Someone forgot to tell Adam Luck from
IPG The Mail-on-Sunday that journalism is about the truth and never about the pursuit of an agenda. (Sorry, MuckRack can’t tell the difference between the NYSE-listed PR spamhappy salesman and a British newspaper journalist. Neither can anyone else.)
From my Medium:
You may remember Adam Luck. We met him last time he wrote that nonsense in the Times (that at first he said he was writing for the Mail on Sunday, until they told him they wouldn’t publish it.) He says he is a journalistin London, which is strange, because some of his stories just don’t make any sense at all as stand-alone journalistic pieces. Also, there are so very few stories of his for a journalist, maybe a couple a month at most. But we can get to all that in later posts.
Let’s start with the obvious:
A former public schoolboy has been named as the alleged mastermind behind a multi-million pound property development fraud, according to High Court papers.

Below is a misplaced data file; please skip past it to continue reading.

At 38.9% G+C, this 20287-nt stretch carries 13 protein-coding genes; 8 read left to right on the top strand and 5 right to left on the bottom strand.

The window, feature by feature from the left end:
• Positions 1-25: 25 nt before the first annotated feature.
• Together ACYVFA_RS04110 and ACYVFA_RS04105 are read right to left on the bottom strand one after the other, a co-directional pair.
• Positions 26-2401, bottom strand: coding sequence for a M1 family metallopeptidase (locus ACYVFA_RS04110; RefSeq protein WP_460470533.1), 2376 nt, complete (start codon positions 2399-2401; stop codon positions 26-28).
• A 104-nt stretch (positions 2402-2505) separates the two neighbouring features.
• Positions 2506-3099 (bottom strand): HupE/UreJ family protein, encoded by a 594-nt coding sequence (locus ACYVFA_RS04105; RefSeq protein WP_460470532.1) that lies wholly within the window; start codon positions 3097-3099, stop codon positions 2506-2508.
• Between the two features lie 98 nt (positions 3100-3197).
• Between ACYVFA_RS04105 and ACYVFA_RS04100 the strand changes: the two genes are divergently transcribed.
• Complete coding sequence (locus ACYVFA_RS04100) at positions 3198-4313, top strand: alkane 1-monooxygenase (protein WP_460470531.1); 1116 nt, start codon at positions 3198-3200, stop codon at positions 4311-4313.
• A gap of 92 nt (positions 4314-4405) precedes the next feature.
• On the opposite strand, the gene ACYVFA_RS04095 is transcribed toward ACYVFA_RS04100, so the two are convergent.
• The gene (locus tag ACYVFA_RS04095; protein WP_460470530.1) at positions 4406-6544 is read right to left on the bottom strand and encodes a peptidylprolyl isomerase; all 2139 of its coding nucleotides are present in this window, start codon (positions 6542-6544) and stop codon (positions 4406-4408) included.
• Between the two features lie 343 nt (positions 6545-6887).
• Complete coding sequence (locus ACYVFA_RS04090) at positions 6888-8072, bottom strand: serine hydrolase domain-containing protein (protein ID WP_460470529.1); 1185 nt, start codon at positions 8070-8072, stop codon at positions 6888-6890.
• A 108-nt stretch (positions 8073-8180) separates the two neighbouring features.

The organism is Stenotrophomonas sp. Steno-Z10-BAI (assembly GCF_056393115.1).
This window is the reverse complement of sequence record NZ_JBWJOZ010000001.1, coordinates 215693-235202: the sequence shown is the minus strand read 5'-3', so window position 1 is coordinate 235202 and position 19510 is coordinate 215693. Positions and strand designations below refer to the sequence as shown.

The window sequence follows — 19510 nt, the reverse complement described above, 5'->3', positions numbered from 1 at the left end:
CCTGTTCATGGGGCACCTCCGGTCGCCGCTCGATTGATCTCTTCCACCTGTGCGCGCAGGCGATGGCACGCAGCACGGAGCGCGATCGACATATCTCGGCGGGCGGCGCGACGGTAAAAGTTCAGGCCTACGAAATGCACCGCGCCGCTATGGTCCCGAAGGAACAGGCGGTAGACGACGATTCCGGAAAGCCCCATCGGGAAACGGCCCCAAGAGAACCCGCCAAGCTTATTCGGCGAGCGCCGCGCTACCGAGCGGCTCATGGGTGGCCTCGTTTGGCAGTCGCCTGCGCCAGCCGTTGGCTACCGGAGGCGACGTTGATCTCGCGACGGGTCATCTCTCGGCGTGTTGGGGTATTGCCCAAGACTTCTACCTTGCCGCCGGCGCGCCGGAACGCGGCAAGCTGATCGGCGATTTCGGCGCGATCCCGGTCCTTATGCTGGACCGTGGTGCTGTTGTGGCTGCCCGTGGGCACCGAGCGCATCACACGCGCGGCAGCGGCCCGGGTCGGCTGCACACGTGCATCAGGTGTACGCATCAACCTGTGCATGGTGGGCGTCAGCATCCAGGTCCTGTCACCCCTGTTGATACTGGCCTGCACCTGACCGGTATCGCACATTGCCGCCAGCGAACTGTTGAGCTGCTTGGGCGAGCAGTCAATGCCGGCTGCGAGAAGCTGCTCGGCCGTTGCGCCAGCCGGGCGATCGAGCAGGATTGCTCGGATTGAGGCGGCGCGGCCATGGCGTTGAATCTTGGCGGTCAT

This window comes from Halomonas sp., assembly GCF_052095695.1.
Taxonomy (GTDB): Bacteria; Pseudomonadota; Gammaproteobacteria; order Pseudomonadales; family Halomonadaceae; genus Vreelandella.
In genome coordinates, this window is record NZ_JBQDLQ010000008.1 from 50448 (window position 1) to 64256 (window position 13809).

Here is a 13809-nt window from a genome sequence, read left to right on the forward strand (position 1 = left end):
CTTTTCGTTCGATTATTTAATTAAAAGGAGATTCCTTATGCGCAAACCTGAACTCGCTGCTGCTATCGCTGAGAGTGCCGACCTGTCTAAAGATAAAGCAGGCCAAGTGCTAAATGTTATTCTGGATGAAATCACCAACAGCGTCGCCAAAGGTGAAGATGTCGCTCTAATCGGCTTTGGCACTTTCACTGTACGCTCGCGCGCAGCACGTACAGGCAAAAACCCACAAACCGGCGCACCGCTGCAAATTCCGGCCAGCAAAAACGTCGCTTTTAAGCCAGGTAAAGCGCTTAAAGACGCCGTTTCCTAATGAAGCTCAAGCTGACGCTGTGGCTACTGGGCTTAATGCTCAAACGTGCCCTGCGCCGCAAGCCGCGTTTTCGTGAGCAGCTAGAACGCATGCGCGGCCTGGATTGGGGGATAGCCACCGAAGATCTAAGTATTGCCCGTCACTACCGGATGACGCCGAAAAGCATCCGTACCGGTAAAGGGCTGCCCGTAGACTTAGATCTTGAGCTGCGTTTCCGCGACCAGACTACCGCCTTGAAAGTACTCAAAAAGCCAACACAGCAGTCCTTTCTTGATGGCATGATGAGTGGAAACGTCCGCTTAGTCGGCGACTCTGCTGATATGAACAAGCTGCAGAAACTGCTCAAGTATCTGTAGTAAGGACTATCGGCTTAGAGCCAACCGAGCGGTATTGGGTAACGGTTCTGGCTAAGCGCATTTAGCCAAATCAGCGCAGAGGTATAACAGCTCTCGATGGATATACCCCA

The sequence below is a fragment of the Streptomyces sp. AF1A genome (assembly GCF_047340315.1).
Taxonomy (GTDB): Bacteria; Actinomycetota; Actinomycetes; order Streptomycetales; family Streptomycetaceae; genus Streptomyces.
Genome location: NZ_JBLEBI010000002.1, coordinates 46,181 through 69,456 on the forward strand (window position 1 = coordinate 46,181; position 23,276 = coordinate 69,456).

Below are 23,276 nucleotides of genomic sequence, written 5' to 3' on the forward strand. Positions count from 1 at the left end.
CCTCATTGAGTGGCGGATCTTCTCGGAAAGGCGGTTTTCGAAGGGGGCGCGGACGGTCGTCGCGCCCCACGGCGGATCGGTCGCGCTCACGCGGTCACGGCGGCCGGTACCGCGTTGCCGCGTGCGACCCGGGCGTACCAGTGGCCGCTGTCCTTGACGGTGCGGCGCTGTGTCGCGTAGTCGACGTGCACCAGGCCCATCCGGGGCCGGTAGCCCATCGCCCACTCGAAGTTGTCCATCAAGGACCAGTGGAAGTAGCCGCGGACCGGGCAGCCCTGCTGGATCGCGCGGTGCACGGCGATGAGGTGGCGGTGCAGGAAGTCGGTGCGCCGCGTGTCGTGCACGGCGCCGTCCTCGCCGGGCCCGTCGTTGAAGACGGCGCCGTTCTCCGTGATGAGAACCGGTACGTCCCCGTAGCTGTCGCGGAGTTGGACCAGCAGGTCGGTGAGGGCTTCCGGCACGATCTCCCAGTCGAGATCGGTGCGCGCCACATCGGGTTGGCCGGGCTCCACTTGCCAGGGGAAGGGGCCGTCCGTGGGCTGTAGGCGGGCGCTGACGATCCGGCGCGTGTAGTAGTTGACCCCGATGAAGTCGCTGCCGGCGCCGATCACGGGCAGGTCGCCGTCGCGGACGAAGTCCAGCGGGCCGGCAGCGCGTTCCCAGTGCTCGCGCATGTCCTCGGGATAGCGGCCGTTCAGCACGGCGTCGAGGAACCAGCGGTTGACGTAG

Charles Cunningham, whose time at Eton overlapped with Prince William’s, has been identified in court papers as controlling a series of companies used to defraud Asian investors of millions of pounds by enticing them with UK developments that were never completed.
The son of a City financier, Mr Cunningham, whose brother Rupert is friends with some of Prince Harry’s inner circle, lives in a large country estate in North Wales with his wife. The couple boast a who’s who of society contacts.
This was about a property development scheme I wrote about here that I tried to rescue. Adam Luck wrote this story in October 2017. Now let’s look at the lucky wordsmith’s account of Monkey Capital, about five months down the line:
A former public schoolboy has been accused of being the mastermind of a multimillion-pound international cryptocurrency fraud, which netted him $30m and saw one investor commit suicide.
Daniel Harrison, who is the son of a senior City financier, is alleged to have lured American investors with an initial coin offering (ICO), used to fund the creation of a cryptocurrency.